• Comprehend the concept of "degrowth" as a pathway towards transitioning high-income nations to well-being economies

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Summary
Why is perpetual growth not a solution to global challenges?

After many decades of pursuing economic growth, it has not effectively addressed global challenges. In fact, it has exacerbated many of them, and added a few more. It has not lifted everyone out of poverty, stabilised economies, or brought lasting prosperity. Instead, it has contributed to social and ecological degradation, making the prospect of a better future seem elusive for many. Given the many and major negative consequences of the relentless pursuit of growth, it is worth considering some new economic frameworks, such as regenerative economics, post-growth economics, full circle economics, and doughnut economics. These frameworks replace the pursuit of perpetual growth with a striving for human and ecological well-being.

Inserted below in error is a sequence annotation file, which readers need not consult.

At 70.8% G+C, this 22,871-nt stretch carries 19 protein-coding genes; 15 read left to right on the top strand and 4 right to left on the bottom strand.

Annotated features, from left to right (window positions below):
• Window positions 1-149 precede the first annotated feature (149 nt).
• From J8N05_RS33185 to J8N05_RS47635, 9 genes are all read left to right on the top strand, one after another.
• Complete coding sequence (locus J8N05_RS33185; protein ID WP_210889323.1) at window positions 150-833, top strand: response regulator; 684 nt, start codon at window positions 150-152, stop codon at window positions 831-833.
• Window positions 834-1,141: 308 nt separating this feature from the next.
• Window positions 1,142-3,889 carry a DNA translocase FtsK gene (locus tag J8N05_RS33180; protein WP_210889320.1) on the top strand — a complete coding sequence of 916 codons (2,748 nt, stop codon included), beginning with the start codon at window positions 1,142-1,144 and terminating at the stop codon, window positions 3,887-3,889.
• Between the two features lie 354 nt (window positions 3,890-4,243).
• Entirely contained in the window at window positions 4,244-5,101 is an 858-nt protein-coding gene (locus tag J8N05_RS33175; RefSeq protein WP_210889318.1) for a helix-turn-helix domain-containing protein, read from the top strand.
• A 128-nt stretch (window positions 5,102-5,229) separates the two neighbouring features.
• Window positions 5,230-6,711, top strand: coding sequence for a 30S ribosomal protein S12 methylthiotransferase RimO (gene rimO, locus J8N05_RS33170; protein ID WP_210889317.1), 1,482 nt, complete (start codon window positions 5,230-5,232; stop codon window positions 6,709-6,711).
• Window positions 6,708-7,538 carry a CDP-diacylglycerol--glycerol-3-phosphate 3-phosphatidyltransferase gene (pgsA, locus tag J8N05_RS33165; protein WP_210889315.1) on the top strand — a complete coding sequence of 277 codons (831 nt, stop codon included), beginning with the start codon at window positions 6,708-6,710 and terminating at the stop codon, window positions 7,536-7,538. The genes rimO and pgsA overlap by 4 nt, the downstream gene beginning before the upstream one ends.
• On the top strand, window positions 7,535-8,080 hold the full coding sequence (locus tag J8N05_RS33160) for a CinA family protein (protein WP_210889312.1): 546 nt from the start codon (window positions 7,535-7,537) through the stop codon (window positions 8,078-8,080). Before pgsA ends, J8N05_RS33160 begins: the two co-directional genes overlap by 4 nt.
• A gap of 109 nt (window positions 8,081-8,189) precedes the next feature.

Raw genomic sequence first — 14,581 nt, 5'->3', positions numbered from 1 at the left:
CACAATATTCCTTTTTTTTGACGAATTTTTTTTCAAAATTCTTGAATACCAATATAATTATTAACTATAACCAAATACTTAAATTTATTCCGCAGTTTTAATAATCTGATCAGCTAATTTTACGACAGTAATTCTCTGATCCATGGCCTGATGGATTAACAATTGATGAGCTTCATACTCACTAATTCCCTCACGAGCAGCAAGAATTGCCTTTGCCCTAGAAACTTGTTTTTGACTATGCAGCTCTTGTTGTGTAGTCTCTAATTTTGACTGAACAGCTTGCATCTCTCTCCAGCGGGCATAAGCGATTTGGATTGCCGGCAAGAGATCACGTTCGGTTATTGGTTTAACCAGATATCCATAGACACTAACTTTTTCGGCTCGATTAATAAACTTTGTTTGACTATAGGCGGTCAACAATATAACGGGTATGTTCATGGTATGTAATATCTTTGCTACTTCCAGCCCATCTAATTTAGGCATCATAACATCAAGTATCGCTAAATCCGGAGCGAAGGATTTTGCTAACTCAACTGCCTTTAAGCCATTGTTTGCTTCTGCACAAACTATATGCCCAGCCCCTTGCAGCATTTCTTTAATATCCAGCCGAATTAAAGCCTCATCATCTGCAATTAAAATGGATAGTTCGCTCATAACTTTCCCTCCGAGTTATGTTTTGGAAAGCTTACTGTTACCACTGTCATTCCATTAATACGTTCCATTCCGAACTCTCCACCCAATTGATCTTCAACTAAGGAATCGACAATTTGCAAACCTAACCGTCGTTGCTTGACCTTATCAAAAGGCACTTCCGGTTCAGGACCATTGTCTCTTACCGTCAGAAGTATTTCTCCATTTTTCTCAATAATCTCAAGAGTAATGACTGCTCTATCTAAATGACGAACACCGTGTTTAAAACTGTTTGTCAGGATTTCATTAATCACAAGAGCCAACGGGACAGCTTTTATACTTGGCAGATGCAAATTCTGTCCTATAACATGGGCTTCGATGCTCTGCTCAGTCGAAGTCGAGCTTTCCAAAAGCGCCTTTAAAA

What is the common goal of these alternative economic frameworks?

The commonality among these alternative economic frameworks is a mindset shift from "never enough" to "enough for each", or, from "ever-more" to "better." They all explicitly recognize ecological limits, and accordingly center the economy around human well-being within planetary boundaries. These frameworks propose policies that promote social and economic equality, renewable energy, reduced working hours, high-quality and accessible education and health services, and regenerative agricultural practices. The envisioned outcome of such a well-being economy is one in which people feel fulfilled through a sense of connection to others, nature, and purpose. 

What is degrowth, and how does it differ from other well-being economic frameworks?

The degrowth policy framework differs from other well-being economic frameworks in that it is more of a pathway towards these other frameworks. Degrowth is gaining popularity as a concrete way to transition high-income nations from growth-based economies to these “destination” well-being economies. This reduction should be carried out equitably while ensuring the fulfillment of human needs for all citizens during the transition.

How does degrowth address the specific context of high-income nations versus developing ones?